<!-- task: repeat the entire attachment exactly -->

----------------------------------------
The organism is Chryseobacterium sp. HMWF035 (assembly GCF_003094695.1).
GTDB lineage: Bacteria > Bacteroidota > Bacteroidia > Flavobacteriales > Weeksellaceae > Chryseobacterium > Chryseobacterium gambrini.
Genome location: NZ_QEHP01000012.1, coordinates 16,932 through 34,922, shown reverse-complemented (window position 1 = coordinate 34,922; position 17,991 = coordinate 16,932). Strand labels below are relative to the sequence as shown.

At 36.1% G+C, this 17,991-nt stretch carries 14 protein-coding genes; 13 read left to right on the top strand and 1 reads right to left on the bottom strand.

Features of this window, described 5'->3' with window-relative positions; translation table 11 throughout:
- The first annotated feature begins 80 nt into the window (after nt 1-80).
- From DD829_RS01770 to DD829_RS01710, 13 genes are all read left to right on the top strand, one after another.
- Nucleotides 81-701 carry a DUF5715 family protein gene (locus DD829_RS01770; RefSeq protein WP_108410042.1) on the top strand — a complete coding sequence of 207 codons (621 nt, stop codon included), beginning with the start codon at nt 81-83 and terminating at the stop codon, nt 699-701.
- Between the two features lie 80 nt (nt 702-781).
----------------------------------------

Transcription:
The organism is Chryseobacterium sp. HMWF035 (assembly GCF_003094695.1).
GTDB lineage: Bacteria > Bacteroidota > Bacteroidia > Flavobacteriales > Weeksellaceae > Chryseobacterium > Chryseobacterium gambrini.
Genome location: NZ_QEHP01000012.1, coordinates 16,932 through 34,922, shown reverse-complemented (window position 1 = coordinate 34,922; position 17,991 = coordinate 16,932). Strand labels below are relative to the sequence as shown.

At 36.1% G+C, this 17,991-nt stretch carries 14 protein-coding genes; 13 read left to right on the top strand and 1 reads right to left on the bottom strand.

Features of this window, described 5'->3' with window-relative positions; translation table 11 throughout:
- The first annotated feature begins 80 nt into the window (after nt 1-80).
- From DD829_RS01770 to DD829_RS01710, 13 genes are all read left to right on the top strand, one after another.
- Nucleotides 81-701 carry a DUF5715 family protein gene (locus DD829_RS01770; RefSeq protein WP_108410042.1) on the top strand — a complete coding sequence of 207 codons (621 nt, stop codon included), beginning with the start codon at nt 81-83 and terminating at the stop codon, nt 699-701.
- Between the two features lie 80 nt (nt 702-781).